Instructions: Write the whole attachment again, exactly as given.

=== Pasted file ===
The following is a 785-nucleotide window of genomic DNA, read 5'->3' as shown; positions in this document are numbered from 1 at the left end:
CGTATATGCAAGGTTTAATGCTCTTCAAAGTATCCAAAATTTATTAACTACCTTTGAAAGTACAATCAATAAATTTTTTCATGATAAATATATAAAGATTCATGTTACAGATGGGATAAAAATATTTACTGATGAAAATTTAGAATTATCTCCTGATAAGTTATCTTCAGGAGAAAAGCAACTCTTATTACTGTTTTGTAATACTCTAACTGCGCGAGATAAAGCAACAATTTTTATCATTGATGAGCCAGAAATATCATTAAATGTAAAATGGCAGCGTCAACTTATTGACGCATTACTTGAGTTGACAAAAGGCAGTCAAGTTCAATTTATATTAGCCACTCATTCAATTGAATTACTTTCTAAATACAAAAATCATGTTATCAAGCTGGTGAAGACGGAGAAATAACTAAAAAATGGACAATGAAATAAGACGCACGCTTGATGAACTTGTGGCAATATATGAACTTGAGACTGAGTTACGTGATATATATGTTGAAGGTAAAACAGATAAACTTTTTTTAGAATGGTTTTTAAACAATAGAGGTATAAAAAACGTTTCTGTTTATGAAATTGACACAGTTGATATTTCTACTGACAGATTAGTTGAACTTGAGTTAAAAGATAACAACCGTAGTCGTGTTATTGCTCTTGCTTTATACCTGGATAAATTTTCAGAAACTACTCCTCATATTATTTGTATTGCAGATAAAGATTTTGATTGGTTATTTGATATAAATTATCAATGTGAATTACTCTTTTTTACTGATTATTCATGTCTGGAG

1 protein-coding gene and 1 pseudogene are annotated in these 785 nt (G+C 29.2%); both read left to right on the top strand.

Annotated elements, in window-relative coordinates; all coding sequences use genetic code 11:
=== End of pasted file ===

The following is a 785-nucleotide window of genomic DNA, read 5'->3' as shown; positions in this document are numbered from 1 at the left end:
CGTATATGCAAGGTTTAATGCTCTTCAAAGTATCCAAAATTTATTAACTACCTTTGAAAGTACAATCAATAAATTTTTTCATGATAAATATATAAAGATTCATGTTACAGATGGGATAAAAATATTTACTGATGAAAATTTAGAATTATCTCCTGATAAGTTATCTTCAGGAGAAAAGCAACTCTTATTACTGTTTTGTAATACTCTAACTGCGCGAGATAAAGCAACAATTTTTATCATTGATGAGCCAGAAATATCATTAAATGTAAAATGGCAGCGTCAACTTATTGACGCATTACTTGAGTTGACAAAAGGCAGTCAAGTTCAATTTATATTAGCCACTCATTCAATTGAATTACTTTCTAAATACAAAAATCATGTTATCAAGCTGGTGAAGACGGAGAAATAACTAAAAAATGGACAATGAAATAAGACGCACGCTTGATGAACTTGTGGCAATATATGAACTTGAGACTGAGTTACGTGATATATATGTTGAAGGTAAAACAGATAAACTTTTTTTAGAATGGTTTTTAAACAATAGAGGTATAAAAAACGTTTCTGTTTATGAAATTGACACAGTTGATATTTCTACTGACAGATTAGTTGAACTTGAGTTAAAAGATAACAACCGTAGTCGTGTTATTGCTCTTGCTTTATACCTGGATAAATTTTCAGAAACTACTCCTCATATTATTTGTATTGCAGATAAAGATTTTGATTGGTTATTTGATATAAATTATCAATGTGAATTACTCTTTTTTACTGATTATTCATGTCTGGAG

1 protein-coding gene and 1 pseudogene are annotated in these 785 nt (G+C 29.2%); both read left to right on the top strand.

Annotated elements, in window-relative coordinates; all coding sequences use genetic code 11: